In Garden City, kids of all ages will enjoy this hands-on museum with its many interactive galleries and a theater that features family-friendly shows. At the Long Island Children's Museum, you can enjoy fun exhibits like bubble-making, sound showers, or climbing around the accessible climbing structure. In 2021, the museum is open but you will have to reserve tickets in advance.
Just down the street from the Children's Museum, the Cradle of Aviation Museum focuses on Long Island's contributions to the history of flight. From hot air balloons to Long Island’s first flight in 1909, to planes built by Grumman, the exhibits teach visitors about Long Island's significant role in the evolution of machines that take us up into the sky.
This heated indoor environment is a great place to spend a winter day marveling at incredible air and spacecraft like the second world war-era hellcat planes and NASA's Saturn V Rocket. In addition to a world-class collection of aircraft, the museum boasts an IMAX Dome Theater which shows films daily on Long Island's only giant IMAX screen. The museum also features the Red Planet Cafe, which is a Mars-themed eatery that is open daily.
Attend a Christmas Tree or Menorah Lighting
Wintertime brings Christmas tree and menorah lightings that are sure to get you into the holiday spirit. Menorah lightings are held at Chabad houses all over Long Island and you can also find them in the towns of King's Park and Lynbrook.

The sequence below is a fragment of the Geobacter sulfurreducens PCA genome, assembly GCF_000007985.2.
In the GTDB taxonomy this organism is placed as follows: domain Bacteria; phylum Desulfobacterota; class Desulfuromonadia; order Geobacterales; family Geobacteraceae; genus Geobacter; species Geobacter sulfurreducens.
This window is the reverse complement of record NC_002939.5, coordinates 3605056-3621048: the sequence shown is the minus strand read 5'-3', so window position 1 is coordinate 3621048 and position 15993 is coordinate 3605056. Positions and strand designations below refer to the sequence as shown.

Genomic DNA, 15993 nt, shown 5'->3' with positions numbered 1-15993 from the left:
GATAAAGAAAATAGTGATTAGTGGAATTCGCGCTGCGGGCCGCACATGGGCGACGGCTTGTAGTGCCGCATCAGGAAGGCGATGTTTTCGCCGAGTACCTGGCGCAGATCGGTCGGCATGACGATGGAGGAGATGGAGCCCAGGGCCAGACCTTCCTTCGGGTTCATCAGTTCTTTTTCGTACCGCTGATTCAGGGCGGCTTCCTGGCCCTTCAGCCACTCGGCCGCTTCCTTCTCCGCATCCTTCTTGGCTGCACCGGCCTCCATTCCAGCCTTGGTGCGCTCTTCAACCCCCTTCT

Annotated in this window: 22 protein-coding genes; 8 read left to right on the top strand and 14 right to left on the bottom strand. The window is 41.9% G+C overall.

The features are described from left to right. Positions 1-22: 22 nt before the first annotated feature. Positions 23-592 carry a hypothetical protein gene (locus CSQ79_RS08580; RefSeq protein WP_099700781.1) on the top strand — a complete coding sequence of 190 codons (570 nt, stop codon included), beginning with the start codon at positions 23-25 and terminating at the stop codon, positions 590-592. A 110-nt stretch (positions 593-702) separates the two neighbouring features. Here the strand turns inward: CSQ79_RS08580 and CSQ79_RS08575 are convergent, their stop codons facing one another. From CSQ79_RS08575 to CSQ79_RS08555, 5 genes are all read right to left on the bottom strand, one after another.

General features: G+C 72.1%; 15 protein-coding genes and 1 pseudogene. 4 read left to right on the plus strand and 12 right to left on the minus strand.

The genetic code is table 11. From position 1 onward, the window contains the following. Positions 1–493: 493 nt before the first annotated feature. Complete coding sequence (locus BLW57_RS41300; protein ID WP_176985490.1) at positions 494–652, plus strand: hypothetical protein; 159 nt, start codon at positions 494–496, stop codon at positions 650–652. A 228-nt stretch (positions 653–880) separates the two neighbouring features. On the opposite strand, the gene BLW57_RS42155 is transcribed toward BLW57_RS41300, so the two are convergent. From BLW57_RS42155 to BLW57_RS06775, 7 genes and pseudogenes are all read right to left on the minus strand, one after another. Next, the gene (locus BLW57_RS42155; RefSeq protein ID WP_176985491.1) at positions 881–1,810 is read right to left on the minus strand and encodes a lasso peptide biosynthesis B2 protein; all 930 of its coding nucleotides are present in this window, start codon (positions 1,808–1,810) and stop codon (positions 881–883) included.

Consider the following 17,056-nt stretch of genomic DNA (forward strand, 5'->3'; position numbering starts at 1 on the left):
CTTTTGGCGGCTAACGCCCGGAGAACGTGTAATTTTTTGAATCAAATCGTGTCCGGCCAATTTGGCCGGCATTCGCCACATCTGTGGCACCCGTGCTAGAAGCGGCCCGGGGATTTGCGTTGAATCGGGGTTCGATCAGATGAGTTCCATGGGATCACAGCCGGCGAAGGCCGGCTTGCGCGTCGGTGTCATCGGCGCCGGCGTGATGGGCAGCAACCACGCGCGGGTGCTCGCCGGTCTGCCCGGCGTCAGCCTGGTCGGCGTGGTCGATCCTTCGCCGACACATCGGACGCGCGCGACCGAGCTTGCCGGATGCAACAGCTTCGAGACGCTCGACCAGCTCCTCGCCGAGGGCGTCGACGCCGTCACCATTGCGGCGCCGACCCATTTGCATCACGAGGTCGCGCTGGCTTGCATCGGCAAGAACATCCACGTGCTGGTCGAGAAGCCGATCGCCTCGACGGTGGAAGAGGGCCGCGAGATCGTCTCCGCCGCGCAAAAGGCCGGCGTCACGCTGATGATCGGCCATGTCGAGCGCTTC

Local towns host tree lighting ceremonies all over Long Island, but if you're looking for a really grand event, the town of Sayville typically marks the beginning of the holiday season with a parade, Winter Wonderland in celebration of Small Business Saturday, a tree lighting, live reindeer and a visit from Santa. For a holiday celebration on the coast, the Orient Beach State Park Tree Lighting Ceremony usually features a holiday performance by the local elementary school while Santa lights the holiday tree.
Embark on a Seal-Watching Cruise
Although whale watching season in Long Island takes place in the summer and fall, you can still get out on the water to see seals with Captain Lou's Seal Watching tours. You may have to bundle up, but it's worth it to learn more about the water-dwelling animals that call Long Island home. The boat has an indoor area so you can watch through a window while staying warm indoors or embrace the winter breeze from the deck. Tours leave from Freeport.